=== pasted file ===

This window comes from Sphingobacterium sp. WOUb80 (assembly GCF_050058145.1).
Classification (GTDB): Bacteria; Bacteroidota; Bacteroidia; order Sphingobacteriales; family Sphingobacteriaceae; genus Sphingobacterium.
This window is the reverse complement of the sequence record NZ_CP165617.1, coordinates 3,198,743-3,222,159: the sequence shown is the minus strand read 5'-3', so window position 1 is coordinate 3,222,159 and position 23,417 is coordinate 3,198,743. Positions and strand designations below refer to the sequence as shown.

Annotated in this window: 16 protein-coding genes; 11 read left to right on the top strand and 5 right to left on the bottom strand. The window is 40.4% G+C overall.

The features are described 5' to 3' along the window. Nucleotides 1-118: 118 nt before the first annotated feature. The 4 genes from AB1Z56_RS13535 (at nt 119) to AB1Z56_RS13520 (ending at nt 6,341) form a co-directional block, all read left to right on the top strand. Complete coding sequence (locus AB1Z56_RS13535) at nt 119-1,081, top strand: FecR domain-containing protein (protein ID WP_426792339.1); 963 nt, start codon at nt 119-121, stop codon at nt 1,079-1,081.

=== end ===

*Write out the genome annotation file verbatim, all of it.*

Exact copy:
This window comes from Sphingobacterium sp. WOUb80 (assembly GCF_050058145.1).
Classification (GTDB): Bacteria; Bacteroidota; Bacteroidia; order Sphingobacteriales; family Sphingobacteriaceae; genus Sphingobacterium.
This window is the reverse complement of the sequence record NZ_CP165617.1, coordinates 3,198,743-3,222,159: the sequence shown is the minus strand read 5'-3', so window position 1 is coordinate 3,222,159 and position 23,417 is coordinate 3,198,743. Positions and strand designations below refer to the sequence as shown.

Annotated in this window: 16 protein-coding genes; 11 read left to right on the top strand and 5 right to left on the bottom strand. The window is 40.4% G+C overall.

The features are described 5' to 3' along the window. Nucleotides 1-118: 118 nt before the first annotated feature. The 4 genes from AB1Z56_RS13535 (at nt 119) to AB1Z56_RS13520 (ending at nt 6,341) form a co-directional block, all read left to right on the top strand. Complete coding sequence (locus AB1Z56_RS13535) at nt 119-1,081, top strand: FecR domain-containing protein (protein ID WP_426792339.1); 963 nt, start codon at nt 119-121, stop codon at nt 1,079-1,081.